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This website provides updated information about our response to the pandemic and our ongoing efforts to prevent the spread of COVID-19, and is being continually updated throughout the Spring 2021 semester.
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‘I Couldn’t Have Imagined a Better Graduate School Experience’
Pursuing my Master of Healthcare Administration degree has enabled me to experience working at Yale New Haven Hospital with my classmates while learning from them. I am excited to continue to pursue exciting new opportunities in healthcare after earning my degree.
April 15, 2021
By Michael LaLonde ’21 MHA
I couldn’t have imagined a better graduate school experience than the one I had at the University of New Haven. The Yale New Haven Hospital Cohort program is unique in that it allowed us to be grouped with other working professionals, at the same institution, and from all different walks of life. We were able to share and use all of our experiences to help us through course discussions and assignments, making class conversations very interesting.
All of our professors were outstanding at delivering material that was relevant, current, and beneficial to our careers and future endeavors. They have also made themselves available to us as resources in the future. The University offered courses that are pertinent to the work we will be performing in our area of study. For these reasons, I feel well prepared for continued success.
I have been a physician assistant (PA) since 2006, and I have worked in cardiac surgery at Yale since my graduation. My clinical role is participating in cardiac surgery procedures in the operating room. I assist on all cases, from coronary artery bypass surgeries to heart transplants.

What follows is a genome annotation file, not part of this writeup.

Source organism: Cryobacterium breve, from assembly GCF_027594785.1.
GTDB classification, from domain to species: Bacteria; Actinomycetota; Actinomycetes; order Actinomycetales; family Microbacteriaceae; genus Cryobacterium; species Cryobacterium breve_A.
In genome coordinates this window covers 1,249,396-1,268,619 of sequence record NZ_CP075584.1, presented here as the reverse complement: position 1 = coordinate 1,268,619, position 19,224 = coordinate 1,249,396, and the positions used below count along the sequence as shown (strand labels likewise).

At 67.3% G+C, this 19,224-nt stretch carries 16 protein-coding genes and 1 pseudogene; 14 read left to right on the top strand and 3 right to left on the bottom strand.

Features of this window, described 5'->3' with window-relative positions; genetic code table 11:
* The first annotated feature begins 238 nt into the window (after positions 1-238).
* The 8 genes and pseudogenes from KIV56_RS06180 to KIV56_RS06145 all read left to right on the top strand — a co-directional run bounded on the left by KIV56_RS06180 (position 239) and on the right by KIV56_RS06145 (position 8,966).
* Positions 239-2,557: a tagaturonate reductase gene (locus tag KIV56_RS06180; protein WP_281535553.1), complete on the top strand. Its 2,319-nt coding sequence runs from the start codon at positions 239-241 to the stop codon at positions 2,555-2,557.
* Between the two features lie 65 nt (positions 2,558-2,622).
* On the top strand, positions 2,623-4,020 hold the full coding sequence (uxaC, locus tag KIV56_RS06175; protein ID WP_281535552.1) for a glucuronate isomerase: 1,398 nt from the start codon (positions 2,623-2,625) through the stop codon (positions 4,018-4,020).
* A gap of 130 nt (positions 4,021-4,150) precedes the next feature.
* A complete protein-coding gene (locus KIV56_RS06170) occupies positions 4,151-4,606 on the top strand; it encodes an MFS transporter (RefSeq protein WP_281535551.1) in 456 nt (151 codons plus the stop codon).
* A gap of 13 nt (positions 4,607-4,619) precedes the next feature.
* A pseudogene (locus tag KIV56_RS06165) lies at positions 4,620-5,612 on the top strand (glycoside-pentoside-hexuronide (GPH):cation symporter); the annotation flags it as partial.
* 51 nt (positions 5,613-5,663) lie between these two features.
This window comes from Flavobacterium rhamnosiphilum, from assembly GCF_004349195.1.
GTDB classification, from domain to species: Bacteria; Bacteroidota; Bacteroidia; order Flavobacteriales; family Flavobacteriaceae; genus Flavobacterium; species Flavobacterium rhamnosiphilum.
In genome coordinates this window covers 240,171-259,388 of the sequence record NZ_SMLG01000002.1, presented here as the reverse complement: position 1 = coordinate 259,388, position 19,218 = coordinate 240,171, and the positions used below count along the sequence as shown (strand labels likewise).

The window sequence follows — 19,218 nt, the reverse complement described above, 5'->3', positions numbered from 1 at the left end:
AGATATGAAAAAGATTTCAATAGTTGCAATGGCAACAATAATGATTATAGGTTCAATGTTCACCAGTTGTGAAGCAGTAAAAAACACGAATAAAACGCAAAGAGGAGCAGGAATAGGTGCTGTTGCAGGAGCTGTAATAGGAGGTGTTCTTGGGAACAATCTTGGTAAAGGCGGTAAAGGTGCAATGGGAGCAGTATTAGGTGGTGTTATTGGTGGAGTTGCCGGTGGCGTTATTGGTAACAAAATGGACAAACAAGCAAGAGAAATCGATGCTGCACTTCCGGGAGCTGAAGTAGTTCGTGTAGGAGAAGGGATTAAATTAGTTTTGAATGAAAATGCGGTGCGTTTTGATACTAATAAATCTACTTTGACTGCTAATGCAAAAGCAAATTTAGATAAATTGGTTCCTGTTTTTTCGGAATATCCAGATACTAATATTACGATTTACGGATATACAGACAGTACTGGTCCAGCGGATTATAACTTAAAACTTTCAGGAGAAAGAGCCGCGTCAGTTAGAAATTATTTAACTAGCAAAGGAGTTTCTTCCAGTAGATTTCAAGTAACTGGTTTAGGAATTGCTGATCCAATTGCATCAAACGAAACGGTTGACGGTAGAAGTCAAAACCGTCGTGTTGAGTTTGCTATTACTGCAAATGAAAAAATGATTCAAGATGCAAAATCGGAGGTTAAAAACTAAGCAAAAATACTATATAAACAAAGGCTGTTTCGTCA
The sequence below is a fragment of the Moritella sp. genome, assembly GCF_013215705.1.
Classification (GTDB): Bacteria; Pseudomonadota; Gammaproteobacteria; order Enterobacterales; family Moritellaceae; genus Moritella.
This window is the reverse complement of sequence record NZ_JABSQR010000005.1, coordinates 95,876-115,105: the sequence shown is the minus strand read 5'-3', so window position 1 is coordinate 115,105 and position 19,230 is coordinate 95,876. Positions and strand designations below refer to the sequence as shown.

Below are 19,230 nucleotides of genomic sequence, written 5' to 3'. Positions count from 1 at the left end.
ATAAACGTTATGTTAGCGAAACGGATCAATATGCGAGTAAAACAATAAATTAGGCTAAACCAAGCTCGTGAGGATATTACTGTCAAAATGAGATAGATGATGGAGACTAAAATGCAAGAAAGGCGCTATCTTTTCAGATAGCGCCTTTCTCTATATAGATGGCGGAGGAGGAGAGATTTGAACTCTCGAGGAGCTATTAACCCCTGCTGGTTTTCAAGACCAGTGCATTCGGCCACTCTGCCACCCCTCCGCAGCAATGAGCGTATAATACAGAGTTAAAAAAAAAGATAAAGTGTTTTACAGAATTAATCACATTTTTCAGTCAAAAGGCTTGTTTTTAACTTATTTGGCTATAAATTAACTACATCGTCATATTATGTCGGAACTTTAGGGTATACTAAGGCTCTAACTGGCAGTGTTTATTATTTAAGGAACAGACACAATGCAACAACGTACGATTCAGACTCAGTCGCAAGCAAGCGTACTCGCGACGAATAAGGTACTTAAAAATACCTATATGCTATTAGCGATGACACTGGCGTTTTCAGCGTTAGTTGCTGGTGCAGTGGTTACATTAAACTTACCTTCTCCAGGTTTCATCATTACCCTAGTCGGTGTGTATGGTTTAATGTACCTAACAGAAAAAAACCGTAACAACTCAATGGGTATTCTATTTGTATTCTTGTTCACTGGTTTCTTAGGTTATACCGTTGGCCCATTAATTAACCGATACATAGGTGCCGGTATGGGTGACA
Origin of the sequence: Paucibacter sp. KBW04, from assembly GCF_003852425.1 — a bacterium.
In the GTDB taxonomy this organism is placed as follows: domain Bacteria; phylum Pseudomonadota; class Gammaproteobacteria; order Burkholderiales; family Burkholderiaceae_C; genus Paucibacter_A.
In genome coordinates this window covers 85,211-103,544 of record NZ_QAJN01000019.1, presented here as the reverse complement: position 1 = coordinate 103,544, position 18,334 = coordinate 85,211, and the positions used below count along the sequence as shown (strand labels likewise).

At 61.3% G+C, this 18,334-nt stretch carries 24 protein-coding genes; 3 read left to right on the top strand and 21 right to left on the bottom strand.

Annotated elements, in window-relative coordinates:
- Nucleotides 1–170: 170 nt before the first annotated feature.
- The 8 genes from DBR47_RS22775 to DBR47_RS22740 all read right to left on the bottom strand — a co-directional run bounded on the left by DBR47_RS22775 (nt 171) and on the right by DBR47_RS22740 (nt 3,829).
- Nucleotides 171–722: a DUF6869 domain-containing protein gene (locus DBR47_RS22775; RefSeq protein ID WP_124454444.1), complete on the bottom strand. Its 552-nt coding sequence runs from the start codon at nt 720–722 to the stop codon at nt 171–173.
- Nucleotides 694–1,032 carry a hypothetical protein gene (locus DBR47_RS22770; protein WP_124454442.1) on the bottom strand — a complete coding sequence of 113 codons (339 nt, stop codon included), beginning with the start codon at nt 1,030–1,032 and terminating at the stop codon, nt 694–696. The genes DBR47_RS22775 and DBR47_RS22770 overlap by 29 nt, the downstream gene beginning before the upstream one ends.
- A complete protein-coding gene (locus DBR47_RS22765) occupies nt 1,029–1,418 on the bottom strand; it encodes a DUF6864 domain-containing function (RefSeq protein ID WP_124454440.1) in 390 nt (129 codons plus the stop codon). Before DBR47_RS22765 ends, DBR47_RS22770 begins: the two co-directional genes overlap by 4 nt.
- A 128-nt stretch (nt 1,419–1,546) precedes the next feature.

My group of Advanced Practice Providers (APPs) and I have the unique skill of being the only providers who can perform endoscopic vessel harvesting. This is a procedure that allows us to harvest the greater saphenous vein from the leg or radial artery from the forearm for coronary bypass grafting. Both vessels are removed through a very small incision in either the leg for vein or wrist for radial artery.
‘Take every opportunity’
I hold two administrative roles as lead physician assistant for cardiac surgery and coordinator of the robotic mitral valve program. As lead physician assistant, I oversee a group of surgical APPs and daily operations. In my role as coordinator, I help with the program development, along with our chief of cardiac surgery, Dr. Arnar Geirsson. I participate in all of the procedures and maintain oversight of the program, including staffing, logistics, marketing, quality, and improvement.
In 2019, I was appointed to assistant clinical professor at the Yale School of Medicine, Department of Surgery (Cardiac), following my many years teaching PA and medical students. In addition to training students, I sit on multiple committees, and I have published in peer reviewed journals. All of these roles are incredibly rewarding. I am truly honored to be able to participate in the saving and improving of patients' lives.
My group of APPs is made up of excellent clinicians who I have had the pleasure of training from the time they graduated from school to become a PA or APRN (advanced practice registered nurse). It's a privilege to be able to watch them grow over the years. I consider them to be family, and I am incredibly fortunate to have such a great group. Being able to instill my knowledge and provide mentorship to our next generation of medical professionals is the ultimate way to give back. I did not get to this position alone, and I am grateful to the many educators who helped me get to where I am today.
Following my graduation from the University of New Haven, I hope to put my newly acquired skills to work. They have already proved very useful in my current roles. This program has provided insight into the opportunities that are available. I have really taken to project management, business development, and strategy/innovation, and I hope to create or work in a role that focuses on these areas.
I know that I will always maintain a role as a clinician, and I believe this is an incredibly valuable skillset and experience to have in healthcare administration. It is important to be able to bring this perspective to leadership and to those who may never have cared for a patient or worked in the roles you are directing. It also brings validity to your role and respect from those you manage. They know and see you are in the trenches with them.